News From Our Partners

Talk of Immigration Reform Fuels Spike in Fraud Cases

By Maria Antonieta MejiaNew America Media

Cecilia, an undocumented Mexican immigrant, never anticipated that her life in the United States would turn into a real-world telenovela, the popular Spanish-language dramas.

A few years ago, she married a U.S. citizen who soon started to mistreat her. He later filed for divorce without telling her, but then the couple reconciled and got remarried. Then he was diagnosed with terminal cancer. Before he died, he told his wife that he wanted to help her regularize her immigration status.

That is  when Cecilia, who declined to give her real name, decided to seek out legal advice from an acquaintance. The individual charged her $2,500 but never filed her immigration case. Today, she is still undocumented.

Cecilia, who works as a janitor in the Bay Area, is one of a growing number of immigrants taken in by those who promise to regularize their immigration status for a fee – and then do not deliver.

Read the complete story at New America Media. 


Obamacare Enrollment Fairs Offer Signup Help as Deadline Looms

By KQED News Staff and Wires, KQED News Fix

With the deadline to sign up for health insurance through Medi-Cal or Covered California approaching rapidly, Bay Area residents are being offered some face-to-face assistance in getting enrolled.

The Service Employees International Union-United Healthcare Workers West, a health care workers union with 150,000 members, is offering five free health care enrollment fairs in the Bay Area this week, starting with events in San Francisco and Hayward Tuesday.

The fairs offer information and face-to-face help in signing up for free or low-cost health insurance, according to union spokesman Sean Wherley. Those who currently lack insurance are required to either sign up for Medi-Cal, for those who are eligible, or purchase insurance through the state’s health care exchange, Covered California.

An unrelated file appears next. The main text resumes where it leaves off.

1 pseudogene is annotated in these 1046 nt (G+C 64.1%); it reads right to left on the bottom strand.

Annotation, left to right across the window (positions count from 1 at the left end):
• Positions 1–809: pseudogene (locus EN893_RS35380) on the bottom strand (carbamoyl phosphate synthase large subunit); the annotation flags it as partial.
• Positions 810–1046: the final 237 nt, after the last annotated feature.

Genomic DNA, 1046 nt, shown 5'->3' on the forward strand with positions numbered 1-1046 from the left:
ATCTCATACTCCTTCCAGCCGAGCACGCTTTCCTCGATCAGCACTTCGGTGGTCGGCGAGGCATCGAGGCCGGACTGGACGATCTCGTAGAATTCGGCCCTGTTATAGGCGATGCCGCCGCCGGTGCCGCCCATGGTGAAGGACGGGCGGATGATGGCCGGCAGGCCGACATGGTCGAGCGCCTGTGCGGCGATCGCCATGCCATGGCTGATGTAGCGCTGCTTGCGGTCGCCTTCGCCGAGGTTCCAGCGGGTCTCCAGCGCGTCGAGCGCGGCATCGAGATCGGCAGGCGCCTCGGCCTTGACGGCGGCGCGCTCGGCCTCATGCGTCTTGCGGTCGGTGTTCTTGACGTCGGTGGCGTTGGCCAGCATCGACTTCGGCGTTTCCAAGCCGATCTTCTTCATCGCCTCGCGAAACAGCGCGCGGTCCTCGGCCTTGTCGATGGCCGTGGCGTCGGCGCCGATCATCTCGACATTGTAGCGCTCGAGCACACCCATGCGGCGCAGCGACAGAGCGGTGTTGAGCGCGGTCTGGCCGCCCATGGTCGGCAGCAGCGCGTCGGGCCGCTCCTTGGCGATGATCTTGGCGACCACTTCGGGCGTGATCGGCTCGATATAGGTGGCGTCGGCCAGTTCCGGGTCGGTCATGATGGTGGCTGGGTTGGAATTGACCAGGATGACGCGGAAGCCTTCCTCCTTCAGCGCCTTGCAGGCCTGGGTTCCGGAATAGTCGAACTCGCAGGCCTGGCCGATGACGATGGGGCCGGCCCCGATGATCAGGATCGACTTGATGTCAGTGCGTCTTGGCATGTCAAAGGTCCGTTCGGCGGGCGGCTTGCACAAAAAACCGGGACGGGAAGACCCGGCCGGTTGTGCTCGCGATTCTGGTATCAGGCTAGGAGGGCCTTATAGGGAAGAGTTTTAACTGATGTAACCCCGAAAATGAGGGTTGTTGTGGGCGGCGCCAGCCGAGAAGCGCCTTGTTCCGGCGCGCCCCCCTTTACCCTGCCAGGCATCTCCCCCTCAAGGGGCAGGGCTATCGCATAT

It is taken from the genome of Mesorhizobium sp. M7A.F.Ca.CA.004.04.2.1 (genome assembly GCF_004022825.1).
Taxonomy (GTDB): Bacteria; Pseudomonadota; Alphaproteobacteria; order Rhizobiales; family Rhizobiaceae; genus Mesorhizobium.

Read the complete story at KQED News Fix. 

A Starting Place for Former Foster Youth

By Rachel Wong, KALW Crosscurrents

Dejon Lewis was 11 years old when child protective services arrived to take him and his twin sister away from their mother, whom he says is a drug addict. But instead of giving themselves over to the state, the two children made a run for it. Lewis says they stayed with a family friend for a while, but eventually they turned themselves in, and that is when he entered the foster care system. Since then, Lewis has bounced around a lot.

“It’s hard to live when you’re just living with strangers and strangers and strangers, and no relatives. But I know down the road that that wouldn’t last forever, so I had to figure out how to be more independent,” he says.

Now he is 21, and he is  emancipated from foster care, but he is still not settled yet. Only a few months ago, things got especially bad. He lost his apartment and struggled to find a place to sleep.